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New Jersey Can Forcibly Medicate Patients in Mental Institutions

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By Casey C. Sullivan, Esq. on August 07, 2015 9:58 AM

Congratulations are in order to the Nurse Ratcheds of the world. The Third Circuit ruled Tuesday that New Jersey can forcibly medicate institutionalized, mentally ill patients in state custody.

The appeal came after Disability Rights New Jersey challenged the forced-medication, arguing that it violated the Americans with Disabilities Act and the patients' due process rights. The Third Circuit disagreed, finding that the institutionalized were not discriminated against and had sufficient process available before being medicated.

Medication Time

The types of mental institutions featured in Ken Kesey's "One Flew Over the Cuckoo's Nest" are increasingly rare but still present. New Jersey operates four of them, psychiatric hospitals for civilly committed adults and those found not guilty by reason of insanity. In Kesey's book, such establishments are authoritarian institutions, trampling patients' physical and mental freedom, a theme animated in the form of the pill-pushing, domineering Nurse Ratched. We can't comment on quality of the New Jersey asylums, however.

The development of psychotropic drugs, along with shifts in public policy, has greatly reduced the amount of people institutionalized for mental illness. Those drugs are also "an almost essential component of treatment" for those who remain involuntarily committed, according to experts. Partly because of the drugs' negative side effects, however, many patients refuse to take them, according to the Third Circuit. Those patients are still medicated, just against their will.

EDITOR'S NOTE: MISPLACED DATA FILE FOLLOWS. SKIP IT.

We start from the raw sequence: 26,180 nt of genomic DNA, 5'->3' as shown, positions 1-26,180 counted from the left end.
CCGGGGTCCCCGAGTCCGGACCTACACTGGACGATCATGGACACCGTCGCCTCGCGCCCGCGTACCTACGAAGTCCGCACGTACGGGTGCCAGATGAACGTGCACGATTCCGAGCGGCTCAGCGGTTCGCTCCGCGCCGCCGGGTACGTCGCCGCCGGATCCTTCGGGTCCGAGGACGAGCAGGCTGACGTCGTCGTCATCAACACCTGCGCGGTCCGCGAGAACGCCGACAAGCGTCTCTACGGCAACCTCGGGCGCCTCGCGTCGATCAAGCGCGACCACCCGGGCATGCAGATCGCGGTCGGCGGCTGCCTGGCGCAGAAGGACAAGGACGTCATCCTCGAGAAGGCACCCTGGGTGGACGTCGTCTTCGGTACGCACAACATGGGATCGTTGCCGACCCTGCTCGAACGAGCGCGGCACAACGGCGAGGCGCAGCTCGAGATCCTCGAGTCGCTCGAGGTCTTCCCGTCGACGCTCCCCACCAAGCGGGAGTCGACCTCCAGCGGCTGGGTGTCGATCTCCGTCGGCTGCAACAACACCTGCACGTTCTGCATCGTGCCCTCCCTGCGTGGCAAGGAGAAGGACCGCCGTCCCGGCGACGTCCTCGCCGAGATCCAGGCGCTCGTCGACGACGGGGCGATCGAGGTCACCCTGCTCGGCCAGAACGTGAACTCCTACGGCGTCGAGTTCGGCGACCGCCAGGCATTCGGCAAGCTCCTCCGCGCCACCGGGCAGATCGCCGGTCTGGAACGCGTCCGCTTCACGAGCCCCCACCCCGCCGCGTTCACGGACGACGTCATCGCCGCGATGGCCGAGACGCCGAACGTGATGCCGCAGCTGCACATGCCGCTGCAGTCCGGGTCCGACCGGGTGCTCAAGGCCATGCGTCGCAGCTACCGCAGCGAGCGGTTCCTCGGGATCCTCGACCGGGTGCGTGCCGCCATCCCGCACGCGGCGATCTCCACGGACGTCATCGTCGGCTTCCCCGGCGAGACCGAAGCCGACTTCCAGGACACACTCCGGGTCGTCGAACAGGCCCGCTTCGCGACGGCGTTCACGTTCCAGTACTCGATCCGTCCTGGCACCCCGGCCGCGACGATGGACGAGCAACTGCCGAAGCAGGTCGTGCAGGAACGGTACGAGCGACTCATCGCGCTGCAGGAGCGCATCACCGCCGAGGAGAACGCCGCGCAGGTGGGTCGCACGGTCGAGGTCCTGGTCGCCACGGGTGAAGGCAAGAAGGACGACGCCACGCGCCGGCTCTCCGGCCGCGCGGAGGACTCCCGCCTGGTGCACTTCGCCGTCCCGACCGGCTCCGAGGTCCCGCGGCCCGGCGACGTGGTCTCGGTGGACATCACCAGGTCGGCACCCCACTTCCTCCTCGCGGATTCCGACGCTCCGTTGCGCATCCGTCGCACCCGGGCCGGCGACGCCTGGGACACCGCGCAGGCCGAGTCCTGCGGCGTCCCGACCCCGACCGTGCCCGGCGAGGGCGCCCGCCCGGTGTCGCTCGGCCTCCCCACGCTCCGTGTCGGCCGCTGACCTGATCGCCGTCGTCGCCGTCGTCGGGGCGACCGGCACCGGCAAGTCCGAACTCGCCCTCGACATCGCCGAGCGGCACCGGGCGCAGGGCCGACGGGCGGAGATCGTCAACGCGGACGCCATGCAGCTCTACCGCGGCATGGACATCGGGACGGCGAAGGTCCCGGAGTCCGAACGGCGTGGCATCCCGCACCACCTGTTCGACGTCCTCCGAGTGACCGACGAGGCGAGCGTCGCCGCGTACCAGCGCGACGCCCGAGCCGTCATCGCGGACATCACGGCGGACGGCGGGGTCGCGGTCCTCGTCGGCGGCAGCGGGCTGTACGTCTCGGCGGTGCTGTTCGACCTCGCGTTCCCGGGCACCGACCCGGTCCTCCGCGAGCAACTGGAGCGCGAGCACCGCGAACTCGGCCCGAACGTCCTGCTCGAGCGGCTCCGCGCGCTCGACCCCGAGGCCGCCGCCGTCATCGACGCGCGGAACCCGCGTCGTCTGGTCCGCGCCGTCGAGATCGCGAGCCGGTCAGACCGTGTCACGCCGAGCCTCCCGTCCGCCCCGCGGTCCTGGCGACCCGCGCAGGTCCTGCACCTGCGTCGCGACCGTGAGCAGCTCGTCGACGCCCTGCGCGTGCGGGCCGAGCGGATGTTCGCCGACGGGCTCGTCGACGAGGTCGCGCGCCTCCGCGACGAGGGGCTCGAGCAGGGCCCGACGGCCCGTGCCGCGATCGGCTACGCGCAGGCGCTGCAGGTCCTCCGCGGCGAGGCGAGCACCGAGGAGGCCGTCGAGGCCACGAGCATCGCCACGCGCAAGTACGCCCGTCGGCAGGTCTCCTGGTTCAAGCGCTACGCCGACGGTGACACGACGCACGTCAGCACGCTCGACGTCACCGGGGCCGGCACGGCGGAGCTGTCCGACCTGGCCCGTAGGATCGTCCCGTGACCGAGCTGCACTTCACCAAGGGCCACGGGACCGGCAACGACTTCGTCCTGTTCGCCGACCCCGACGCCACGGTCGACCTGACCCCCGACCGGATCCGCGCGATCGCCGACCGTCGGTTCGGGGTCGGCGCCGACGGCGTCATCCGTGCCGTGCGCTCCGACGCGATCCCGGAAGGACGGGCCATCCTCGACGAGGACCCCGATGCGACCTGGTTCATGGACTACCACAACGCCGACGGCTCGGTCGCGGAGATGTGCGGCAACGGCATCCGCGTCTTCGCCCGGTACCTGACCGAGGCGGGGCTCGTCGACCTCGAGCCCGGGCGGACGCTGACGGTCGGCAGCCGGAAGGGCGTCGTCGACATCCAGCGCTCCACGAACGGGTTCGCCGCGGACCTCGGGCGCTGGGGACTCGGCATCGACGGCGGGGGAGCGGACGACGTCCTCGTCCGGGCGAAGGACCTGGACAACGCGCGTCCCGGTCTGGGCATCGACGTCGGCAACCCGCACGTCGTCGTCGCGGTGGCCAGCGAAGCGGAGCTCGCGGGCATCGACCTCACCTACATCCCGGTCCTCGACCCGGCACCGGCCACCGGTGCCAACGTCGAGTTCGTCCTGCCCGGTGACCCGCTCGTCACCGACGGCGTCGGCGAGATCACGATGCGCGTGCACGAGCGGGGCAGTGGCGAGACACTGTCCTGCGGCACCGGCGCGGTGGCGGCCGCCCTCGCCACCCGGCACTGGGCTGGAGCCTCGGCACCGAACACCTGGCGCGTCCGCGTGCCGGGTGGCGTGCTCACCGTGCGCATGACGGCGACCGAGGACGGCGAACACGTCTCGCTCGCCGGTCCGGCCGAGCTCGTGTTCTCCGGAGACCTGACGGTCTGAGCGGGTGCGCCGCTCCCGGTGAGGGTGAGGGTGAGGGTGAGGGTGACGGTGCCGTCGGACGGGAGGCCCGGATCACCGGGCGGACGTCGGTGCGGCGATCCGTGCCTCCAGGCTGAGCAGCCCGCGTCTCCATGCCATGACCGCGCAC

The Rennie Process is Enough Process

The Supreme Court has never ruled on whether or not the forcible medication of institutionalized individuals, without a judicial proceeding, violates their due process rights. The Third, however, has. Through a series of lawsuits in the 70's, the court established what is known as the Rennie process. Under this process, an institutionalized patient refusing medication is entitled to an explanation of the treatment, a meeting with the patient's treatment team, and finally, an examination, review of their record and final decision by a medical doctor. That process was supplemented with slightly more stringent requirements while the case was being litigated.

Disability Rights New Jersey alleged that the Rennie process and current practice is little more than a rubber stamp. Disability Rights argues that forced medication should only be allowed when patients are ruled incompetent to make medical decisions through a judicial hearing with counsel and independent experts.

The Third Circuit was unwilling to grant Disability Rights relief. Forcible medication does not discriminate against the disabled in violation of the ADA, the court found, since non-disabled individuals are presumably entitled to the same process before being forcibly medicated. Further, the court ruled, New Jersey's procedures provide enough process before forced medication. The court analogized the institutionalized to prisoners and noted that the Supreme Court had approved "virtually identical" procedures in the context of inmate medication.

That means institutionalized patients who want to avoid medication won't be entitled to a day in court, though they will have access to medical review. Patients' rights advocates shouldn't be too upset by the ruling, however. As Nurse Ratched says, when faced with defeat, "the best thing we can do is go on with our daily routine."

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